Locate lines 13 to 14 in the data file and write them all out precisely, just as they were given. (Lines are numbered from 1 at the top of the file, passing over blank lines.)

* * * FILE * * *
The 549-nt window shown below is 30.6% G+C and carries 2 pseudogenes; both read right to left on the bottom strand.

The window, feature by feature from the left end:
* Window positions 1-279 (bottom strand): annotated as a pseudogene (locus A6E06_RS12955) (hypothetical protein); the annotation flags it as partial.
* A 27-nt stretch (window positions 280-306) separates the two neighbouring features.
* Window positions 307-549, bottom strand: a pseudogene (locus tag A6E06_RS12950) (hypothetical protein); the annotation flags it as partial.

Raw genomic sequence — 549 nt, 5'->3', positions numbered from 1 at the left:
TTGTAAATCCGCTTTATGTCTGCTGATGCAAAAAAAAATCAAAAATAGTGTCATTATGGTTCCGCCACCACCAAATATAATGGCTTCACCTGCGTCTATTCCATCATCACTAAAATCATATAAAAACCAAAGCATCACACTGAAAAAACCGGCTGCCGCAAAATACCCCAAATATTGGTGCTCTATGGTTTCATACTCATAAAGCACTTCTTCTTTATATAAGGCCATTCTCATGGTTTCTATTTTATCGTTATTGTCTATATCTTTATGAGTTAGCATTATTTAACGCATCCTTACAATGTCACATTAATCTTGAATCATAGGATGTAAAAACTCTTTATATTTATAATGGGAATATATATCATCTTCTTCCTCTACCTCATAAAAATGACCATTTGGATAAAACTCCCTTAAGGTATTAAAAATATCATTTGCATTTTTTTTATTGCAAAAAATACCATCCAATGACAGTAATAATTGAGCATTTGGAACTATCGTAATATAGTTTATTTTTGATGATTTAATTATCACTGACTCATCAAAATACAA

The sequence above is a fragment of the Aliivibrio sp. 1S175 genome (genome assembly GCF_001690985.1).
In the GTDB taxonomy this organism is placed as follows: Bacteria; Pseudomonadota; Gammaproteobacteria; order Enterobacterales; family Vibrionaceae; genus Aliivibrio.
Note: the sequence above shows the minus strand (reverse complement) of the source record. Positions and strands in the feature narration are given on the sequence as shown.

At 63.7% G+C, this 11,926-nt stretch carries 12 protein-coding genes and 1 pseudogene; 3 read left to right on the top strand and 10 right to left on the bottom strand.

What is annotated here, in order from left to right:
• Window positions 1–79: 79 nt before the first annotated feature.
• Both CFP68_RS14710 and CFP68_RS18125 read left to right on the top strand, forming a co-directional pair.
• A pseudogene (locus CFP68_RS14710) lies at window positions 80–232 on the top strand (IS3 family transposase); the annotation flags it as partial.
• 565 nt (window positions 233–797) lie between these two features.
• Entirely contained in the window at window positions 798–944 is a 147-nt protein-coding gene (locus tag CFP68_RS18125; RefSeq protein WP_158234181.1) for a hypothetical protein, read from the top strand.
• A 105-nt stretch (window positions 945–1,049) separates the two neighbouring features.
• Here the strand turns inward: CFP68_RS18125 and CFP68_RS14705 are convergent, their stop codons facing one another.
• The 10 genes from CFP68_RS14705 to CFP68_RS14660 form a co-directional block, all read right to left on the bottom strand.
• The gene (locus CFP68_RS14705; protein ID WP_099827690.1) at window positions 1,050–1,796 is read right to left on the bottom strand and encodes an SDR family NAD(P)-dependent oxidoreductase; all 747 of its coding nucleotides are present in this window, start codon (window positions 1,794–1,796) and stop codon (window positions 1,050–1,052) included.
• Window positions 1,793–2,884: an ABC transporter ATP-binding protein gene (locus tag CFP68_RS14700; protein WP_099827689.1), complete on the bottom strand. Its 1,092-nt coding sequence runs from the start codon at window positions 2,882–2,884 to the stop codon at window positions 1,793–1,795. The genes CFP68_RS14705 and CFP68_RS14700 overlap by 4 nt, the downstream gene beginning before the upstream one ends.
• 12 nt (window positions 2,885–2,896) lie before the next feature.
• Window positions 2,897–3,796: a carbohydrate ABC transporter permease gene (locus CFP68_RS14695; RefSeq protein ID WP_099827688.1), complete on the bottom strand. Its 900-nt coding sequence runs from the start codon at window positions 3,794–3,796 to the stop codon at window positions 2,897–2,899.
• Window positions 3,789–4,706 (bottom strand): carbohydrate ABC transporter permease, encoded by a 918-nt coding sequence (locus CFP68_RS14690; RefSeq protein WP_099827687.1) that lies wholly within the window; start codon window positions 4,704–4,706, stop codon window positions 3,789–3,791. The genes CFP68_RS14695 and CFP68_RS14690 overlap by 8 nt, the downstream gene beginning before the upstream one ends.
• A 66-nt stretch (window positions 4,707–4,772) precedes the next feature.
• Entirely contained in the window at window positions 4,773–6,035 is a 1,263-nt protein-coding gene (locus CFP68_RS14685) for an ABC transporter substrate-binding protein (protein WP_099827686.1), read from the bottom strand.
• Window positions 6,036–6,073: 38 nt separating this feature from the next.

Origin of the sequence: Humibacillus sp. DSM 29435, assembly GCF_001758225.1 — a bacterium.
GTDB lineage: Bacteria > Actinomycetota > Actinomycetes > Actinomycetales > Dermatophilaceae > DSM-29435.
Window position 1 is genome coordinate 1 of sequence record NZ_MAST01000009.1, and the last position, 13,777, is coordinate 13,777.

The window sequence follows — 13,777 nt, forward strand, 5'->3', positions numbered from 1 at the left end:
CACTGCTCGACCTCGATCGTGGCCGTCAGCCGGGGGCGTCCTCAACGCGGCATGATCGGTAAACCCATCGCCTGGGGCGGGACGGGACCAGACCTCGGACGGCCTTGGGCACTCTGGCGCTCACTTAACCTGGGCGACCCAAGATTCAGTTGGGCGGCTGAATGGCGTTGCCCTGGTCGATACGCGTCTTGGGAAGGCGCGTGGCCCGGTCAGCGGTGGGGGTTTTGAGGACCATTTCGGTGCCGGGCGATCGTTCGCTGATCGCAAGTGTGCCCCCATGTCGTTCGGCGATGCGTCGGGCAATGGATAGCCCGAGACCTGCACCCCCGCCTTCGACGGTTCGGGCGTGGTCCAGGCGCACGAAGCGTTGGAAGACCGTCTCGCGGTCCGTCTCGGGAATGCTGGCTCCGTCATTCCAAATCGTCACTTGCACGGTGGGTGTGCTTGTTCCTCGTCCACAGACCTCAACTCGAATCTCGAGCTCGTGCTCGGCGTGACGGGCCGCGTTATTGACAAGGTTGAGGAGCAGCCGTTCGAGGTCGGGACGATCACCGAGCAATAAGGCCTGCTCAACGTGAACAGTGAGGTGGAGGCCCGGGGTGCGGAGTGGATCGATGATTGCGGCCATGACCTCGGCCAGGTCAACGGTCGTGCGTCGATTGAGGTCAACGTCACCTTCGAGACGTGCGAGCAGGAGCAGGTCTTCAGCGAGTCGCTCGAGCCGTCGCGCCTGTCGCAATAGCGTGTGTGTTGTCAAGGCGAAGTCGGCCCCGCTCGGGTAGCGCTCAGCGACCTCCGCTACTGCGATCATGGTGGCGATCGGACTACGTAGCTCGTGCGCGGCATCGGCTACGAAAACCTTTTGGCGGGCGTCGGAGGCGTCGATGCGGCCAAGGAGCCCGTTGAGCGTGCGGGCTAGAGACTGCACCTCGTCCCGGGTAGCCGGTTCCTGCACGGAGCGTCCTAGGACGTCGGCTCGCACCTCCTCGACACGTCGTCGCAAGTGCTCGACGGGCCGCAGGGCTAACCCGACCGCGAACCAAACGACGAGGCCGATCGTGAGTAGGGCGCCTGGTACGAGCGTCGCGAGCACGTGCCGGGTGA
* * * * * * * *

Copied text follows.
• Window positions 1–79: 79 nt before the first annotated feature.
• Both CFP68_RS14710 and CFP68_RS18125 read left to right on the top strand, forming a co-directional pair.